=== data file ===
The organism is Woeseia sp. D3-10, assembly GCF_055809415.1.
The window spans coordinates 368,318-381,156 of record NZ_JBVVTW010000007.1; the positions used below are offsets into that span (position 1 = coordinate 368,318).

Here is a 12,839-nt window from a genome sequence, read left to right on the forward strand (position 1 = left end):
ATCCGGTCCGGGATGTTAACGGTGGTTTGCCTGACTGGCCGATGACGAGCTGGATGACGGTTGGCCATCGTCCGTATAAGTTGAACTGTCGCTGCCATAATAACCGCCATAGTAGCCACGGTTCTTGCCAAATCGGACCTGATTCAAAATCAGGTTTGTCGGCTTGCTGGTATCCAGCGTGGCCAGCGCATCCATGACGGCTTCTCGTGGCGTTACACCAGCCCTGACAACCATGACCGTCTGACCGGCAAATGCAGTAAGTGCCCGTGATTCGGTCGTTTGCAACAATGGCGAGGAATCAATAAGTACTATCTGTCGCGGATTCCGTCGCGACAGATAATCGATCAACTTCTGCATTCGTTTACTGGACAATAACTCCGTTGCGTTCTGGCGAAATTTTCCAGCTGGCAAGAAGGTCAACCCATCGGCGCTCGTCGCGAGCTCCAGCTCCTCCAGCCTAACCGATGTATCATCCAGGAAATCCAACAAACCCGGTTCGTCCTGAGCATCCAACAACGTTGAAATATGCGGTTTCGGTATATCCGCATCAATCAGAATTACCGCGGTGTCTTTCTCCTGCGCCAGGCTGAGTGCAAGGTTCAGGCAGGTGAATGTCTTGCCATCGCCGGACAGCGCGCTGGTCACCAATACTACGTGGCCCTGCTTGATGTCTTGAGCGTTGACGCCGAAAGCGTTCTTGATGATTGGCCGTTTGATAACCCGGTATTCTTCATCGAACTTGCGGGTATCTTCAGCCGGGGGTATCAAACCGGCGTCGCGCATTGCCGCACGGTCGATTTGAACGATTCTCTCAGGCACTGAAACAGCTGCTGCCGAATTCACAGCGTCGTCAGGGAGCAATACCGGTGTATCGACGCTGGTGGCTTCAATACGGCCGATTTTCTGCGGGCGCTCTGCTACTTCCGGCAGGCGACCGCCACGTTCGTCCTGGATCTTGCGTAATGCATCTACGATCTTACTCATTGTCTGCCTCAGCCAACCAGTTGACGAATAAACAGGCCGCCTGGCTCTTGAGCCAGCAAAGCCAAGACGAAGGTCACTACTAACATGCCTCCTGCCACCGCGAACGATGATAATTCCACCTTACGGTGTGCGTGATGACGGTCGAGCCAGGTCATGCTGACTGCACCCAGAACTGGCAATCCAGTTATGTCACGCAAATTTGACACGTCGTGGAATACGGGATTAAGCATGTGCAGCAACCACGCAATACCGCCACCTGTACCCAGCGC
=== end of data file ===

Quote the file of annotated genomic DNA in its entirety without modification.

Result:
The organism is Woeseia sp. D3-10, assembly GCF_055809415.1.
The window spans coordinates 368,318-381,156 of record NZ_JBVVTW010000007.1; the positions used below are offsets into that span (position 1 = coordinate 368,318).

Here is a 12,839-nt window from a genome sequence, read left to right on the forward strand (position 1 = left end):
ATCCGGTCCGGGATGTTAACGGTGGTTTGCCTGACTGGCCGATGACGAGCTGGATGACGGTTGGCCATCGTCCGTATAAGTTGAACTGTCGCTGCCATAATAACCGCCATAGTAGCCACGGTTCTTGCCAAATCGGACCTGATTCAAAATCAGGTTTGTCGGCTTGCTGGTATCCAGCGTGGCCAGCGCATCCATGACGGCTTCTCGTGGCGTTACACCAGCCCTGACAACCATGACCGTCTGACCGGCAAATGCAGTAAGTGCCCGTGATTCGGTCGTTTGCAACAATGGCGAGGAATCAATAAGTACTATCTGTCGCGGATTCCGTCGCGACAGATAATCGATCAACTTCTGCATTCGTTTACTGGACAATAACTCCGTTGCGTTCTGGCGAAATTTTCCAGCTGGCAAGAAGGTCAACCCATCGGCGCTCGTCGCGAGCTCCAGCTCCTCCAGCCTAACCGATGTATCATCCAGGAAATCCAACAAACCCGGTTCGTCCTGAGCATCCAACAACGTTGAAATATGCGGTTTCGGTATATCCGCATCAATCAGAATTACCGCGGTGTCTTTCTCCTGCGCCAGGCTGAGTGCAAGGTTCAGGCAGGTGAATGTCTTGCCATCGCCGGACAGCGCGCTGGTCACCAATACTACGTGGCCCTGCTTGATGTCTTGAGCGTTGACGCCGAAAGCGTTCTTGATGATTGGCCGTTTGATAACCCGGTATTCTTCATCGAACTTGCGGGTATCTTCAGCCGGGGGTATCAAACCGGCGTCGCGCATTGCCGCACGGTCGATTTGAACGATTCTCTCAGGCACTGAAACAGCTGCTGCCGAATTCACAGCGTCGTCAGGGAGCAATACCGGTGTATCGACGCTGGTGGCTTCAATACGGCCGATTTTCTGCGGGCGCTCTGCTACTTCCGGCAGGCGACCGCCACGTTCGTCCTGGATCTTGCGTAATGCATCTACGATCTTACTCATTGTCTGCCTCAGCCAACCAGTTGACGAATAAACAGGCCGCCTGGCTCTTGAGCCAGCAAAGCCAAGACGAAGGTCACTACTAACATGCCTCCTGCCACCGCGAACGATGATAATTCCACCTTACGGTGTGCGTGATGACGGTCGAGCCAGGTCATGCTGACTGCACCCAGAACTGGCAATCCAGTTATGTCACGCAAATTTGACACGTCGTGGAATACGGGATTAAGCATGTGCAGCAACCACGCAATACCGCCACCTGTACCCAGCGC